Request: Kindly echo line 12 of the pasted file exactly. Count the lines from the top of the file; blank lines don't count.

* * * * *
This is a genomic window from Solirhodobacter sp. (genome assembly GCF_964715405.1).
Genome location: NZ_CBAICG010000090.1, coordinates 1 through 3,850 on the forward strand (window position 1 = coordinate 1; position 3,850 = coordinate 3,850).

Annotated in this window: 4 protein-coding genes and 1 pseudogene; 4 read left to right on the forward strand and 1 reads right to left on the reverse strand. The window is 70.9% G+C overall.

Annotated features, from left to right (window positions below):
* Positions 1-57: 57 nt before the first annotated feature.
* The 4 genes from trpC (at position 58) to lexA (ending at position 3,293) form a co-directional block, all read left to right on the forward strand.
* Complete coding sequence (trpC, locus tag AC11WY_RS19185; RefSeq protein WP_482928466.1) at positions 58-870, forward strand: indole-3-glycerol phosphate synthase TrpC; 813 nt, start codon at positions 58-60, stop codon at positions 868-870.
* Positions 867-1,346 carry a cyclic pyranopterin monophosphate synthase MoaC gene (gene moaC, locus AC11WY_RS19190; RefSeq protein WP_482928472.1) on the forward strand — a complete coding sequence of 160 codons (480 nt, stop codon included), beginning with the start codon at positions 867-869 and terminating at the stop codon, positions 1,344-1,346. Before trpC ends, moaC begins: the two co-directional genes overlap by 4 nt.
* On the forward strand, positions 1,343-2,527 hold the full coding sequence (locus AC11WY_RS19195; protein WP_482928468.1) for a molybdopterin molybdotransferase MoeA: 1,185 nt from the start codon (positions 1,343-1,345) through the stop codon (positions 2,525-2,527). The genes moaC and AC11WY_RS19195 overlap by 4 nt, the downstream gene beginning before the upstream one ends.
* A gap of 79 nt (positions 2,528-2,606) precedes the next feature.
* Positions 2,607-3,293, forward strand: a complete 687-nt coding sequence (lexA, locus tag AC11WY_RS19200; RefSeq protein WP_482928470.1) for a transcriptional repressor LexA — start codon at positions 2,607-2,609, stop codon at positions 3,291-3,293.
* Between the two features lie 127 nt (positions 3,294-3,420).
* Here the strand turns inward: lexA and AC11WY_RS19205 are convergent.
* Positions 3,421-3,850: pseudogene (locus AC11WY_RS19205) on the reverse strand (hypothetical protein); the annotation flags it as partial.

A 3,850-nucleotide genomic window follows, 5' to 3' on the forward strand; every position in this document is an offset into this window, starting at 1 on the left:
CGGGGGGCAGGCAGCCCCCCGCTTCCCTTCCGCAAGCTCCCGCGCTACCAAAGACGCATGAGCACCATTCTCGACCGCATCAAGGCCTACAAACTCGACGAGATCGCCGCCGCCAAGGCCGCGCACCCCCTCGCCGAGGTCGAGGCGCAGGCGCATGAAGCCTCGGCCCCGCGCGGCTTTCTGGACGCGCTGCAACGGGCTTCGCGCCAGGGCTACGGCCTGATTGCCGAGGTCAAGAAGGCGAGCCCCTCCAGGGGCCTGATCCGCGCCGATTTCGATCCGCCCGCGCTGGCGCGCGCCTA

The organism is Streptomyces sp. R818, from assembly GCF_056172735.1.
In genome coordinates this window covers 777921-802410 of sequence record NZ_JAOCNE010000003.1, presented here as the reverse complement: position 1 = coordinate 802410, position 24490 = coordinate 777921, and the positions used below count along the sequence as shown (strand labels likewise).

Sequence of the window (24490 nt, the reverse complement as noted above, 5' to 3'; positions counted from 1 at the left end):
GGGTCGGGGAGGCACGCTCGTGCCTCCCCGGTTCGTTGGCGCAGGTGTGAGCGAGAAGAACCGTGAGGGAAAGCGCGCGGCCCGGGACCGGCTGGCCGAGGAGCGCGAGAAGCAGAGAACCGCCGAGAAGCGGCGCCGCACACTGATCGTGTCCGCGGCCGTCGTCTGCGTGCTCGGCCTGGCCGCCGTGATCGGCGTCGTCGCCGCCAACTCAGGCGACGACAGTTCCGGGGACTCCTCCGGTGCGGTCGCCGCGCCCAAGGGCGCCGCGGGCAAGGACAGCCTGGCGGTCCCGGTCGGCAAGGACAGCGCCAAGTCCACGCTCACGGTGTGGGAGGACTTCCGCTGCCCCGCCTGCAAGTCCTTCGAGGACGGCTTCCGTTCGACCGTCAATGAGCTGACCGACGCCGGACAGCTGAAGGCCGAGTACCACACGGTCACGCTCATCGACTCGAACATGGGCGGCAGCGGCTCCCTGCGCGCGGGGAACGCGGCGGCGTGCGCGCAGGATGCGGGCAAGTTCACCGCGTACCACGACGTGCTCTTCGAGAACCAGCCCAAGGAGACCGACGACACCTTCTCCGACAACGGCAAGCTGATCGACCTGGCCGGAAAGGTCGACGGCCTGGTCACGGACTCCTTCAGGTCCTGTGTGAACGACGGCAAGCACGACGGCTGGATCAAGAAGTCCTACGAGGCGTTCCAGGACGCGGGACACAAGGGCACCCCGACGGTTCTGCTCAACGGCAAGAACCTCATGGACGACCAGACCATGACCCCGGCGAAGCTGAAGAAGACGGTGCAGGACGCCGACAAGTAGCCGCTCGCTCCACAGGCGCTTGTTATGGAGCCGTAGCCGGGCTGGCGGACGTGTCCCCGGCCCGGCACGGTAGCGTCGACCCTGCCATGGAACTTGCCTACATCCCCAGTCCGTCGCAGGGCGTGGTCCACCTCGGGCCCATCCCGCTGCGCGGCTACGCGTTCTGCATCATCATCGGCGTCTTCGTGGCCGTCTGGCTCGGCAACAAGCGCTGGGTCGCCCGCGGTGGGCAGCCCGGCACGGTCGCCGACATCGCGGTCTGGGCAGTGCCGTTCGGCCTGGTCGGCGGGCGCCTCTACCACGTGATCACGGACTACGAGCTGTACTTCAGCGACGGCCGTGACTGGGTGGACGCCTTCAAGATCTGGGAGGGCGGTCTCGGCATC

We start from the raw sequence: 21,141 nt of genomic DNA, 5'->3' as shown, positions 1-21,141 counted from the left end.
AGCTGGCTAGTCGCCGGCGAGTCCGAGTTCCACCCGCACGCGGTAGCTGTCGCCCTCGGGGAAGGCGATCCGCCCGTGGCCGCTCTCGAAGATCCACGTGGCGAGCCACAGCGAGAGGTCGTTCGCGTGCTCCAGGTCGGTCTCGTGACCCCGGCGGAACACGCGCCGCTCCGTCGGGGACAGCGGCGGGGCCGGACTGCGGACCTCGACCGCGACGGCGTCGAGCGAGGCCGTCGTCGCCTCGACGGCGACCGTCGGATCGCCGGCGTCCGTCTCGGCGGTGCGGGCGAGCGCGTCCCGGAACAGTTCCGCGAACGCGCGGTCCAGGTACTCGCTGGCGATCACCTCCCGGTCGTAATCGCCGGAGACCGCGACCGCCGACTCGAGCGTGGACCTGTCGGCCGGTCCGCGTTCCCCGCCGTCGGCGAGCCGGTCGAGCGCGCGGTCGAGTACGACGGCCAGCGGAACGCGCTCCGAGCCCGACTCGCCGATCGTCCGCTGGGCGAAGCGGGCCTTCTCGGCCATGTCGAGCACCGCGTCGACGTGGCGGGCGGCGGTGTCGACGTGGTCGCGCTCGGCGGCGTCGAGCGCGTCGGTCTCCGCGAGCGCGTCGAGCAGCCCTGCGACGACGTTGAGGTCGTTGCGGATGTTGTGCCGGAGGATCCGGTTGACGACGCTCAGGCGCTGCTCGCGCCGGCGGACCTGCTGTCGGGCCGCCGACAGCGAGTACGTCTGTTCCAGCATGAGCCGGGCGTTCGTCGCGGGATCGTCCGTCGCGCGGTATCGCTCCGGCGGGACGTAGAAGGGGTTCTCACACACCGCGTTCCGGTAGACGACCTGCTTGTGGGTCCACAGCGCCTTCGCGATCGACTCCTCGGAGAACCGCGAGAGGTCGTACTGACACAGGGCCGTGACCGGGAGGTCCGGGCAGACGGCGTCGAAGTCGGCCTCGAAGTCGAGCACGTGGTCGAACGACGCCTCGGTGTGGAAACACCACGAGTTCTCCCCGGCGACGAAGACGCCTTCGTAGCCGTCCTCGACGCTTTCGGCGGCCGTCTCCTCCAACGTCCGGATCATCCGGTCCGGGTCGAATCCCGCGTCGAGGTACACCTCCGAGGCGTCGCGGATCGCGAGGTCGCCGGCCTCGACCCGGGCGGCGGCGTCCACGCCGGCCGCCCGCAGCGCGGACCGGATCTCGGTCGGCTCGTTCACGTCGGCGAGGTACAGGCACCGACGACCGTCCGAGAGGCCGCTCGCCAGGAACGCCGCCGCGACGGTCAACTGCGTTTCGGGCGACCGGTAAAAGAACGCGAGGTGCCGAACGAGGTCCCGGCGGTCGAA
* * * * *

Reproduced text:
* Between the two features lie 127 nt (positions 3,294-3,420).